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Aidan Nelson, Community Safety Partnerships: Rail level crossings: Is technology the answer?
 

Aidan Nelson, Community Safety Partnerships: Rail level crossings: Is technology the answer?

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Aidan Nelson, Director, Community Safety Partnerships Ltd, UK delivered this presentation at Rail Safety 2013. For more information on the annual conference, please visit ...

Aidan Nelson, Director, Community Safety Partnerships Ltd, UK delivered this presentation at Rail Safety 2013. For more information on the annual conference, please visit http://www.railsafetyconference.com.au.

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    Aidan Nelson, Community Safety Partnerships: Rail level crossings: Is technology the answer?    Aidan Nelson, Community Safety Partnerships: Rail level crossings: Is technology the answer? Presentation Transcript

    • Level crossings: Is technology the answer? Rail Safety 2013: Pre-conference workshop Aidan Nelson Melbourne, March 5th, 2013 1
    • Context  Nirvana of no level crossings is but a dream  The safest level crossing is always one that doesn’t exist  But don’t forget the risk of vehicle incursions from the residual road-rail interface  No new level crossings  Except where one can replace two or more  Reducing risk so far as is reasonably practicable to satisfy the law / regulator  To go further is a business decision  Taken in the context of other business priorities  Perhaps, to manage reputation  But, may also be a political decision: election promise syndrome
    • See problems in the round  Look at things from a new perspective
    • What are the options? Reactive ad-hoc responses Upgrade a single crossing post-accident Community / political pressure because of highway congestion at a single crossing Planned programmes Where risk is understood and prioritised Multi-crossing replacement / upgrade To address city-wide road traffic management requirements
    • Technology: simple solutions  Adding high performance retro-reflective material to signs can have an impact at many crossings
    • Why re-invent the wheel?  Don’t block “ripping-off” & “replicating” good ideas
    • Technology: complex solutions  Affordable at very few crossings
    • The middle-ground  Technology as a cost driver Alternative train detection methods Modular systems Highway and transit, not just railway solutions  Additional controls Passive > open active > active with barriers In pavement On the approach to a crossing  In combination The US “quiet zone” approach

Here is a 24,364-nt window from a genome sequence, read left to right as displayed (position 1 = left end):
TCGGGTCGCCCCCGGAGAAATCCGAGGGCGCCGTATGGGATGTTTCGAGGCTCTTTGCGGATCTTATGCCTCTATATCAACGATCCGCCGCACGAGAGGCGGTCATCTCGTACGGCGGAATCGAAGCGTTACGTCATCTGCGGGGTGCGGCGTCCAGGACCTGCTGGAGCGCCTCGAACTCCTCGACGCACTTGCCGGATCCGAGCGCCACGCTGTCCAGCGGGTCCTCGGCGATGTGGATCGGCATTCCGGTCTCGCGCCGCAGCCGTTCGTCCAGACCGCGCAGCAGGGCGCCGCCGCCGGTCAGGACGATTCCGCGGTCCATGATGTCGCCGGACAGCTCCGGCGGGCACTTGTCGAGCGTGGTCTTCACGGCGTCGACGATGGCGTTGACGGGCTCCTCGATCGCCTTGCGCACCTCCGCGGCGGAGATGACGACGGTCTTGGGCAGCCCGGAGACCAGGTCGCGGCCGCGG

• In pavement solutions  Transit derived solutions  Transit is quicker to innovate  Diversity of approach: a strength, a weakness or both?
    • Avoid risk transfer  Rising steps and other rigid barrier solutions can be a very good way of “making pizza topping out of car drivers”
    • Changing road user behaviour  Technologies that influence road user behaviour are likely to offer the greatest benefit  Accidental misuse can be reduced by reducing likelihood of motorist / pedestrian error  Not just a level crossing issue, but a wider road safety issue  Therefore, need to work together  At least 20% of accidents have a significant in-car distraction component  Therefore, need to consider in-car systems to reduce distractions  Wilful misuse: catch and punish to deter
    • Changing institutional attitudes  Median strips rejected by highways authority because they didn’t have a standard!
    • Channelling traffic  What could be simpler?
    • Private level crossings  A generally neglected area  Just need to add co-acting gates to reduce user misuse?
    • Train horn noise  A real community issue  Ban train horn use except in emergency?  Or, use technology?  The wayside horn is an available option  But is transfer from another jurisdiction a barrier?  Cross-acceptance should be the usual approach
    • State-of-the-art photo-enforcement  Automatic number plate recognition  Real time police officer surveillance  Citations generated and issued on the day  Network Rail funded, British Transport Police developed solution
    • Technology in isolation = failure  An enabling framework is essential  Engineered solutions a pre-requisite  Targeted education, not a scattergun  Enforcement is not optional  Evaluation is too often neglected  Rail has to take the lead at level crossings  Standing still is not an option  Demonstrating value-for-money is key to future funding of engineering, education and enforcement programmes
    • Contact Aidan Nelson Email: aidannelson@comsafetypartmers.com Telephone: +44 1904 448439 Mobile: +44 7939 546980 is back again: www.lxinfo.org